Swap Out Ground Beef With Turkey For A Leaner Cottage Pie

Traditional cottage pie is a rich, hearty meal featuring saucy ground beef and vegetables with a fluffy mashed potato top layer that is baked to perfection. Cottage pie, like other English food, was made to be a filling meal for working-class Irish people and a clever way to use a variety of ingredients people would have on hand. Tasting Table recipe developer Jennine Rye's take on this dish swaps out ground beef for turkey, resulting in a delicious and lean turkey cottage pie. Typically, ground turkey can become dry in dishes because it lacks fat in comparison to beef or even chicken. But this saucy cottage pie helps to keep moisture in the turkey as it cooks, resulting in a flavorful, healthy swap.

Turkey sometimes gets a bad reputation in the food world because if cooked wrong it can come out lacking flavor and dry. Rye's recipe works around these troubles by stewing the meat before baking. Rye's recipe stews the turkey with the vegetables and the liquid ingredients for at least 45 minutes before transferring it into a baking dish. You can get more flavor out of your turkey by remembering the scientific Maillard Reaction. This is when you brown meats, like turkey, and the chemical reaction from the amino acids being heated makes the food smell and look more appealing. During this phase, Rye calls for the turkey to be heavily seasoned with salt and pepper as well.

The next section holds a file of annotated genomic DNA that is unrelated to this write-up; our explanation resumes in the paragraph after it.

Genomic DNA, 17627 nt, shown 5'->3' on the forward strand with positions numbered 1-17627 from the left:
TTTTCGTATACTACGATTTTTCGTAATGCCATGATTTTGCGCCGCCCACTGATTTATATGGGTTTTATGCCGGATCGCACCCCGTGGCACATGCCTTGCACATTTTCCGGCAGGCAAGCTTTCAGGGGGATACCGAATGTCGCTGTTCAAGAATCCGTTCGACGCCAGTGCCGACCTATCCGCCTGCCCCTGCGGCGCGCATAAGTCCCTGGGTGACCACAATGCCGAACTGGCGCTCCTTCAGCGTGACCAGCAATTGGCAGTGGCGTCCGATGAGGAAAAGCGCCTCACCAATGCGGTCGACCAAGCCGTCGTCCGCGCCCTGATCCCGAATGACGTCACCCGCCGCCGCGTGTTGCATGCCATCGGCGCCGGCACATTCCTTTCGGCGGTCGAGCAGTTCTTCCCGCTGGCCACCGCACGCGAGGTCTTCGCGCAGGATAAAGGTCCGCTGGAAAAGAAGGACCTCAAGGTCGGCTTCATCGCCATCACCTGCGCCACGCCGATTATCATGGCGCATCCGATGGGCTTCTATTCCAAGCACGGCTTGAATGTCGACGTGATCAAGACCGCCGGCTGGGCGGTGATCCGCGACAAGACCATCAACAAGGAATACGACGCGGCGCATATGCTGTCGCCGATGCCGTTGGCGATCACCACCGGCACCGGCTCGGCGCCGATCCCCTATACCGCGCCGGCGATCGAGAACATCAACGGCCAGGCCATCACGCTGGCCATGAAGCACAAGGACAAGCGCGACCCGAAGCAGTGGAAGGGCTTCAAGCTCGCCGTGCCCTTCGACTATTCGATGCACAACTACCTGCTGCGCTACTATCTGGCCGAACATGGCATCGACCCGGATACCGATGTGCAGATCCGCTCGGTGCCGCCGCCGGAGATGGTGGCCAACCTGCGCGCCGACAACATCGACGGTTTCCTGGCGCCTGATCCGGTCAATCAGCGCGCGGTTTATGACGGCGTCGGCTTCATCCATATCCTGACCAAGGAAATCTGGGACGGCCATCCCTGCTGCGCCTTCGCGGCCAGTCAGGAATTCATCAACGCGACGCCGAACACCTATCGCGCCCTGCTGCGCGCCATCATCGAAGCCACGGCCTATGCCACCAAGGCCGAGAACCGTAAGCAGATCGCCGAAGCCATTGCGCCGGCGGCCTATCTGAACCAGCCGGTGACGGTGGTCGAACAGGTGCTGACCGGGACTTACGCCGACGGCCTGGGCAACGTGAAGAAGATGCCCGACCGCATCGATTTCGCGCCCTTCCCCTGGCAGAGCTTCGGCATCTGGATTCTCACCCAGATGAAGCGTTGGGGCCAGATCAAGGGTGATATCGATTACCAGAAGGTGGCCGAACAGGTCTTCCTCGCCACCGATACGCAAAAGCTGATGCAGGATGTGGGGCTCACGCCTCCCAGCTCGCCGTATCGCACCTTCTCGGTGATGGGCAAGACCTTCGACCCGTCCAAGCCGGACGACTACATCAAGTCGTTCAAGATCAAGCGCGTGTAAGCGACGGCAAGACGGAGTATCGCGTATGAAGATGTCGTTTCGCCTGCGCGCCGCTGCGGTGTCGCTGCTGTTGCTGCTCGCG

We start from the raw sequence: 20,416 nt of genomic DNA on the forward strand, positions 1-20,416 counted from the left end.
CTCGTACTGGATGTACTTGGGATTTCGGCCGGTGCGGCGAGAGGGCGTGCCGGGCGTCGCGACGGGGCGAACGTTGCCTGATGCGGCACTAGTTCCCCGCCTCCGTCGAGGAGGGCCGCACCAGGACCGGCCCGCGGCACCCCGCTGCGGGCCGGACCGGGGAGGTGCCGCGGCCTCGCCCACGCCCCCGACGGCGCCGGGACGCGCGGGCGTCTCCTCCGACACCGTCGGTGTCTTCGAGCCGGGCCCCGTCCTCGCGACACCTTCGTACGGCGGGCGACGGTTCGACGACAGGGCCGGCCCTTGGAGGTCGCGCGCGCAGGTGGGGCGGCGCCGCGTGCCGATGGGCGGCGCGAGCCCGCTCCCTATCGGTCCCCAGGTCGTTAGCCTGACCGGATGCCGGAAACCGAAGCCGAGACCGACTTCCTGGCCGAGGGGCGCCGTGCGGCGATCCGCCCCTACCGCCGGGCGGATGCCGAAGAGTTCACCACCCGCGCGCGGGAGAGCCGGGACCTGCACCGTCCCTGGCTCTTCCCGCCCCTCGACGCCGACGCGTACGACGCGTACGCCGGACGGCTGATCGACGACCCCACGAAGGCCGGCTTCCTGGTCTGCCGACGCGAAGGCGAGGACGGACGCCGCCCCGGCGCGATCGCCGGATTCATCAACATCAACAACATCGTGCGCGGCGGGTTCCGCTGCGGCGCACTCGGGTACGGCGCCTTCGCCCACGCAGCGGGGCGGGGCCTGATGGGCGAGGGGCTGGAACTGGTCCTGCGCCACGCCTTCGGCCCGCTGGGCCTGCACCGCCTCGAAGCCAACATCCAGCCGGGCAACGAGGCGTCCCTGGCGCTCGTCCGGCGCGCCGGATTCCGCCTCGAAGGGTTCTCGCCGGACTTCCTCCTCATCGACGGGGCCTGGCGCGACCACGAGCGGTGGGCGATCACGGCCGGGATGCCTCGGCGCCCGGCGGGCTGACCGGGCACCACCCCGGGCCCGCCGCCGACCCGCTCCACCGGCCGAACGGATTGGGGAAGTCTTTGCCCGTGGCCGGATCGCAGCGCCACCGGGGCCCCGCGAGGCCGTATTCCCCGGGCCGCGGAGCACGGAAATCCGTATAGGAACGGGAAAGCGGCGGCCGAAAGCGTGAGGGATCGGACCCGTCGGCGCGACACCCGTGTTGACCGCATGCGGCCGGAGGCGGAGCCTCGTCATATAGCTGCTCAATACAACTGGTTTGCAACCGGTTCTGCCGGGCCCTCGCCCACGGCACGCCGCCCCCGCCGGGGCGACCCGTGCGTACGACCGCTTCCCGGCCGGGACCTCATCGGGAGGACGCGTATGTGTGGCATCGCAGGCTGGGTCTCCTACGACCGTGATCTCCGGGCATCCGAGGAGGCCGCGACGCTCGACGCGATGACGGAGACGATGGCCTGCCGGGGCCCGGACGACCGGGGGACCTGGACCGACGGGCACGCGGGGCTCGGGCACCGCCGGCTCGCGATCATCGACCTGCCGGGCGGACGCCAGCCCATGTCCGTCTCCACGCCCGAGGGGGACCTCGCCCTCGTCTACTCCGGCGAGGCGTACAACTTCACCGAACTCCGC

Adding more flavor with marmite

A unique addition to Rye's cottage pie is the addition of marmite. Marmite is a salty, savory yeast extract that is popular in the United Kingdom but causes a sharp division between those who love it and those who hate it. Marmite is a strong flavor and typically is enjoyed as a thin spread on bread and sandwiches, but is occasionally used to bring a salty flavor to dishes as well. Though Rye says it's an optional ingredient, you should consider adding it if you want the dish to mimic ground beef more.

Rye assures that the use of marmite in this recipe does not overpower the dish. Instead, it deepens the flavor profile and adds umami to bring some of the richness back to the dish. Since the turkey is so lean, the inclusion of marmite can be a powerful tool to create the illusion of richness from ground beef without having to use it. If you do use marmite, be careful to not oversalt your dish before adding the marmite. Use a light hand with the salt during the sauté step and taste your stew mix to see if it needs more flavor.